My world imploded last month at The Airbnb Mix and Mingle Party at the Bar-That-Shant-Be-Named. First of all, the party consisted of these guys… the geekfest that is my #HKSocial friends. (Shown from L-R below; media blogger Michael Suen for 21CB.Net, Social Networker Elle Lee, Casey Lau of the Popcorn Network, Foodie and F+B Consultant AJ Bellarosa, Travel Blogger Connvoyage, Food Blogger and Columnist Janice Leung of e*ting, Social Media Consultant Harold Li, HKFashionGeek’s Virginia Lai, the Queen of Mommy Blogs Mocachocolatarita, and Habitu’s Social Networker Jessica.) Phew did I miss anyone?

The Airbnb party ALSO consisted of these familiar faces, the #HKFashionbloggers. In front of our umpteenth time at Linguini Fini. (L-R after me, ChristingC., Denise Lai, Carmen Chan, and Christina Ko of HKFashionGeek and Prestige Magazine.)

So you can imagine. I was completely overwhelmed when I moved from this:

To This, all in the same night.

Talk about Chic to Geek then Geek to Chic. Both badges which I *attempt* to wear proudly myself. (Although I have to say, i’ve had tons of Chic moments with #HKSocial, AND Geek Moments with #HKFashionbloggers, so you know…I’m love both my techie families the same. LOL)

Anyway to give you a bit of context, The Airbnb Mix and Mingle Party was a culmination of the big month for Social Media and New Media in general this past October, when Hong Kong had a bit of a taste of Silicon Valley / San Fransiso with the arrival of the Asia D Conference and the tech-inclined Startup Saturday 2011 the following morning. The Asia D Conference which took place at the Hong Kong’s Grand Hyatt featured speakers from the likes of Al Gore, Google’s Andy Rubin, Yahoo’s Jerry Yang, Asus’ Jonney Shih, and designer, Brian Chesky, co-founder of Airbnb, with whom our interview for this website was later picked up by CNNGo (yay!).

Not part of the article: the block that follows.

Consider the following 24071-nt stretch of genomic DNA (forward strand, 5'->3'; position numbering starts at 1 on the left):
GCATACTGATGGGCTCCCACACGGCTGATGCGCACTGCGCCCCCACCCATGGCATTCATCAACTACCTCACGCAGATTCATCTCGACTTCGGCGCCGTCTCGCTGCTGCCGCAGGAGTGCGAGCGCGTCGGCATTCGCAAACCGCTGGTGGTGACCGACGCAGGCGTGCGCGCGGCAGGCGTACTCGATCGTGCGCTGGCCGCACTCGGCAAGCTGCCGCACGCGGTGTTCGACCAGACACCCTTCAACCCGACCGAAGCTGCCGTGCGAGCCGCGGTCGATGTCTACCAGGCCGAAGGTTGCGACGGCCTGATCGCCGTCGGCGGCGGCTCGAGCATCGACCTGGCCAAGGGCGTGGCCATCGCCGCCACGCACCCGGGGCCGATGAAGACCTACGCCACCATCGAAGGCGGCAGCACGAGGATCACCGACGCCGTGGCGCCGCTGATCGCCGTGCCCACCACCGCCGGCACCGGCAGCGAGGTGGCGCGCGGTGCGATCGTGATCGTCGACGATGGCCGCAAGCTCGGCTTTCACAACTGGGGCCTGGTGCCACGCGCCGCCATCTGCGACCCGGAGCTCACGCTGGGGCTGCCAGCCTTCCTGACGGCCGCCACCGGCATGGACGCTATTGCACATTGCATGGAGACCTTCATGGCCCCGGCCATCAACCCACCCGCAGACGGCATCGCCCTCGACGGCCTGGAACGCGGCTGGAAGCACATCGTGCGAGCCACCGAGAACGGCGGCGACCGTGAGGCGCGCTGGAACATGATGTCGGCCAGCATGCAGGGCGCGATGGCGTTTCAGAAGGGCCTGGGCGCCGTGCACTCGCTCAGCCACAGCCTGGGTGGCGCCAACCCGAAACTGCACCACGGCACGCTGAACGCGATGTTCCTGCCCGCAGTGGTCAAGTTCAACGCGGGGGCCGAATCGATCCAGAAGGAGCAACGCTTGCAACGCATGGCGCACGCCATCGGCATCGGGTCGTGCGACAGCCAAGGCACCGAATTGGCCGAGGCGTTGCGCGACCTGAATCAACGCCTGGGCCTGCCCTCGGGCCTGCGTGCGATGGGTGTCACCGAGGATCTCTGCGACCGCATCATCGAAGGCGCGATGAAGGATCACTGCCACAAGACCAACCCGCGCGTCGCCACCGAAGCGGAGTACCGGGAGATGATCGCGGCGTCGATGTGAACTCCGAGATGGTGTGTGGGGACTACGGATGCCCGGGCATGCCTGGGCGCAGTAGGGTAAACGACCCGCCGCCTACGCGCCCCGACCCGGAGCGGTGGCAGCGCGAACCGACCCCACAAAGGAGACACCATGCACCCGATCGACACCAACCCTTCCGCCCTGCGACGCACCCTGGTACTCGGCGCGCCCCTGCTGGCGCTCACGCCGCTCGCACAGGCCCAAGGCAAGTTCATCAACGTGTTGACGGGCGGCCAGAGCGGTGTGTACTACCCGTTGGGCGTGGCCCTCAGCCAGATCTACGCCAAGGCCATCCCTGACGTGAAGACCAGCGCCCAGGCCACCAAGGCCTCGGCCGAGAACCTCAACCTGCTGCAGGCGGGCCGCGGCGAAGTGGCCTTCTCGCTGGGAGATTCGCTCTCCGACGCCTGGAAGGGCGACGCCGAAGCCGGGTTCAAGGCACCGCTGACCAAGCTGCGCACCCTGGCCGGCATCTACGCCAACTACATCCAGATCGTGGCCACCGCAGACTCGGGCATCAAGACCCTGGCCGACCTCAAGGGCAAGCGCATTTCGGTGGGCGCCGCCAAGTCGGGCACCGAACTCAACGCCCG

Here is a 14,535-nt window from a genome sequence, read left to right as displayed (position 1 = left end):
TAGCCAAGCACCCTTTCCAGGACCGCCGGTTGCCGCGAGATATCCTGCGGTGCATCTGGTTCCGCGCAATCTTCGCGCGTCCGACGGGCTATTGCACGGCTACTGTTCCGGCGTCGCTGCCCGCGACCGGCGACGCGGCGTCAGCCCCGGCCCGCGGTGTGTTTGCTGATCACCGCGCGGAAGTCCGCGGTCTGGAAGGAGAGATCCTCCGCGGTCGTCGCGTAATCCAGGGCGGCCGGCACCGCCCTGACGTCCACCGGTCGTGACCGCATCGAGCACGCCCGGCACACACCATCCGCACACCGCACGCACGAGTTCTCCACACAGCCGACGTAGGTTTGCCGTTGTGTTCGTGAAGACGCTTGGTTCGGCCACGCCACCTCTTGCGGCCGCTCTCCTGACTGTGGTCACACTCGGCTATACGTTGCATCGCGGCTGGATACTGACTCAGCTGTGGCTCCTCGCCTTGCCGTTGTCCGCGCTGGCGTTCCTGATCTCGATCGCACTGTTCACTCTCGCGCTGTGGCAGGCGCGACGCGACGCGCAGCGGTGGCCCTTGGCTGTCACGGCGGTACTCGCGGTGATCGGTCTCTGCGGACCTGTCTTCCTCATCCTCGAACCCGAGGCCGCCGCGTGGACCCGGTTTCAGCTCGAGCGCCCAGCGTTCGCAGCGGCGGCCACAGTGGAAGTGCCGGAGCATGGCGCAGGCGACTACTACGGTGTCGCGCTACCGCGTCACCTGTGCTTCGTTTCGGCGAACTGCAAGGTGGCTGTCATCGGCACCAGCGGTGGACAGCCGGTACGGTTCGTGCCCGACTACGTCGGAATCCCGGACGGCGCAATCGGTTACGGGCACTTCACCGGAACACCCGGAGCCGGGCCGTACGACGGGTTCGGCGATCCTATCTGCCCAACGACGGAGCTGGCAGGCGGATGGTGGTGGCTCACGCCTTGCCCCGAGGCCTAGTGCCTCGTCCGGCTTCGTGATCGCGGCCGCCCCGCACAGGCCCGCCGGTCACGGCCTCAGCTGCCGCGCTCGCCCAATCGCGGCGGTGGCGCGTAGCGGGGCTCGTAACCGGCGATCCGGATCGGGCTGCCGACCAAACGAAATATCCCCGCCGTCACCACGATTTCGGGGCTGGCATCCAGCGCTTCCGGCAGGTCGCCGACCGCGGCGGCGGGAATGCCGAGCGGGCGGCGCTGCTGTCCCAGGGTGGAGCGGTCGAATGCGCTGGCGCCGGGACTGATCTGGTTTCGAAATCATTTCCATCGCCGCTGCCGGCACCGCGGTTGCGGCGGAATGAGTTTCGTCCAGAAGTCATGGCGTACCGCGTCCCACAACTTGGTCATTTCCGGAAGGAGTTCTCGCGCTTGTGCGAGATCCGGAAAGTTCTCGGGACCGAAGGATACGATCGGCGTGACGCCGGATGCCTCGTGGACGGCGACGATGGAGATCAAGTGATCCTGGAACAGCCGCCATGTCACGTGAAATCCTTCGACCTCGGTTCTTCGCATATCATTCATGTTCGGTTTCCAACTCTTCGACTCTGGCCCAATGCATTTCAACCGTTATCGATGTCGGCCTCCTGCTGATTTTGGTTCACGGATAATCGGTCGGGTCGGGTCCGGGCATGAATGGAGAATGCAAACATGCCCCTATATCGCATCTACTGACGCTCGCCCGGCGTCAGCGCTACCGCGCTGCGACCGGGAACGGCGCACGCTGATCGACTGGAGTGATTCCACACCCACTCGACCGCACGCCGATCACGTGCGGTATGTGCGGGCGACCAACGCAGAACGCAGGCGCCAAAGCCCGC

RELATED ARTICLE: Airbnb’s Asian Push This Week and Our Cool Interview With Co-Founder, Designer Brian Chesky

Great. Now let’s go for the fun part. What I didn’t know about Airbnb, was that the company is famous in California for it’s awesome parties, a culture of which was imported to HK at that bar. The party, a huge part of Airbnb’s big Asia push, turned out to not only be an afterparty event for both Asia D and Startup Saturday 2011, but it also formulated into THE BIGGEST DOT-COM SHINDIG Hong Kong had ever seen, attended by so-called “movers and shakers” from California who were in town that week, and the almost complete handful of Hong Kong’s most active and visible tech, food, lifestyle, travel, and fashion social media bloggers, columnist, founders, twitterers, weibo-ers, marketers, consultants, you name it all in one roof… getting wasted at the open bar. And for this, I give all/most credit to Airbnb’s party and events guru, Karishma Shah, who already contacted me over a month before the event to help her round up a guest list for the night.

The cool, Karishma Shah, greeting guests at the door for Airbnb HK Launch.

The big Airbnb poster at the entrance.

That bar’s interiors. To be fair, the interiors ARE very pretty and chic.

A few people spotted that night, included Robot Designer (I kid you not) Erica Young with my food columnist, Elfie C.

Elfie C. with her pal and Airbnb co-founder, Brian Chesky.

Angela and Michael of 21st Century Boy.

Graphic Designer and Fashion Blogger Denise Lai with her boy.

Ex-HK-Pageant Contestant turned Social Icon “Queen” Elle Lee with me.

Not Social Networkers, but my Social Life OUTSIDE Social networking; Candy Moore, Fashionisto Hertman Kong, Cotton On Asia’s Jade Raskin and Dom.

HKHQ.tv’s Boris, Electric Sekki’s Social Networker Priscilla, and Cotton On Asia’s Genevieve.

Baby food bloggers from Hungry Hong Kong Dan and Tim, meeting their idol Food Blogger and SCMP Columnist, Janice Leung of e*ting for the first time.

AND just wanted to say thank you to CNNGo for reposting our interview with Brian Chesky of Airnbnb, which turned out to be our first content for CNNGo.

What it looked like on my iPad Safari! :)

AND on my ZITE app. (Which is the best app ever… a magazine tailor made for you, and a daily aggregate of stories from the web based on your interests!)

So basically tech nerds can be BOTH chic AND geek now. Which is cool because i’ve always been geeky and chicy since High School.

JJ.

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Not a Wanderlister Fan? Here’s 5 Other Blogs About Asia’s Culture Today You May Like Instead. I Know I Do.